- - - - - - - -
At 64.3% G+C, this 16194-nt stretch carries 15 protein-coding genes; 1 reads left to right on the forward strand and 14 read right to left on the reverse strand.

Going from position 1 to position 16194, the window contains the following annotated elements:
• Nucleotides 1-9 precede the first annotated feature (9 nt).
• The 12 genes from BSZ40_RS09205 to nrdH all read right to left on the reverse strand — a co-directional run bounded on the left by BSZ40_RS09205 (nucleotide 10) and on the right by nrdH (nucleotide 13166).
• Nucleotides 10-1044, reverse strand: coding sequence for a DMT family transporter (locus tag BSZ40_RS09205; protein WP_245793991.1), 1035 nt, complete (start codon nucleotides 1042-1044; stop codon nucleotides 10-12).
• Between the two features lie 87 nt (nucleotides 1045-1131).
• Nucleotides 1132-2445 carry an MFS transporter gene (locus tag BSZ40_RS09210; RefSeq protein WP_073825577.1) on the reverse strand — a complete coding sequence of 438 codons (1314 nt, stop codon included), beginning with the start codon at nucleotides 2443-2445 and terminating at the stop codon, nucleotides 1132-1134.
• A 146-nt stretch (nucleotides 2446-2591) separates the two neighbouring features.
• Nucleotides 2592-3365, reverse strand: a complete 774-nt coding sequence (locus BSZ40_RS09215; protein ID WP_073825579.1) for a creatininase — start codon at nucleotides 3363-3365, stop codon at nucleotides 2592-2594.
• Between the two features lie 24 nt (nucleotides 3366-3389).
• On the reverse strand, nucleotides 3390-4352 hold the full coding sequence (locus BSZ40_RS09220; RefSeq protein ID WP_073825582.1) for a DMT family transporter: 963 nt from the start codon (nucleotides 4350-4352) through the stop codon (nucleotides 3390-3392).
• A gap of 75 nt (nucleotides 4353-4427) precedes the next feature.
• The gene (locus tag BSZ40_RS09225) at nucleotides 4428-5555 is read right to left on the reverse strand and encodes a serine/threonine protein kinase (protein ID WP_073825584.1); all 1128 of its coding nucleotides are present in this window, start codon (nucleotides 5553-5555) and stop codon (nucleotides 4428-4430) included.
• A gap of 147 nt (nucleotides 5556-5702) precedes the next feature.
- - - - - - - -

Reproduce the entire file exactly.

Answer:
At 64.3% G+C, this 16194-nt stretch carries 15 protein-coding genes; 1 reads left to right on the forward strand and 14 read right to left on the reverse strand.

Going from position 1 to position 16194, the window contains the following annotated elements:
• Nucleotides 1-9 precede the first annotated feature (9 nt).
• The 12 genes from BSZ40_RS09205 to nrdH all read right to left on the reverse strand — a co-directional run bounded on the left by BSZ40_RS09205 (nucleotide 10) and on the right by nrdH (nucleotide 13166).
• Nucleotides 10-1044, reverse strand: coding sequence for a DMT family transporter (locus tag BSZ40_RS09205; protein WP_245793991.1), 1035 nt, complete (start codon nucleotides 1042-1044; stop codon nucleotides 10-12).
• Between the two features lie 87 nt (nucleotides 1045-1131).
• Nucleotides 1132-2445 carry an MFS transporter gene (locus tag BSZ40_RS09210; RefSeq protein WP_073825577.1) on the reverse strand — a complete coding sequence of 438 codons (1314 nt, stop codon included), beginning with the start codon at nucleotides 2443-2445 and terminating at the stop codon, nucleotides 1132-1134.
• A 146-nt stretch (nucleotides 2446-2591) separates the two neighbouring features.
• Nucleotides 2592-3365, reverse strand: a complete 774-nt coding sequence (locus BSZ40_RS09215; protein ID WP_073825579.1) for a creatininase — start codon at nucleotides 3363-3365, stop codon at nucleotides 2592-2594.
• Between the two features lie 24 nt (nucleotides 3366-3389).
• On the reverse strand, nucleotides 3390-4352 hold the full coding sequence (locus BSZ40_RS09220; RefSeq protein ID WP_073825582.1) for a DMT family transporter: 963 nt from the start codon (nucleotides 4350-4352) through the stop codon (nucleotides 3390-3392).
• A gap of 75 nt (nucleotides 4353-4427) precedes the next feature.
• The gene (locus tag BSZ40_RS09225) at nucleotides 4428-5555 is read right to left on the reverse strand and encodes a serine/threonine protein kinase (protein ID WP_073825584.1); all 1128 of its coding nucleotides are present in this window, start codon (nucleotides 5553-5555) and stop codon (nucleotides 4428-4430) included.
• A gap of 147 nt (nucleotides 5556-5702) precedes the next feature.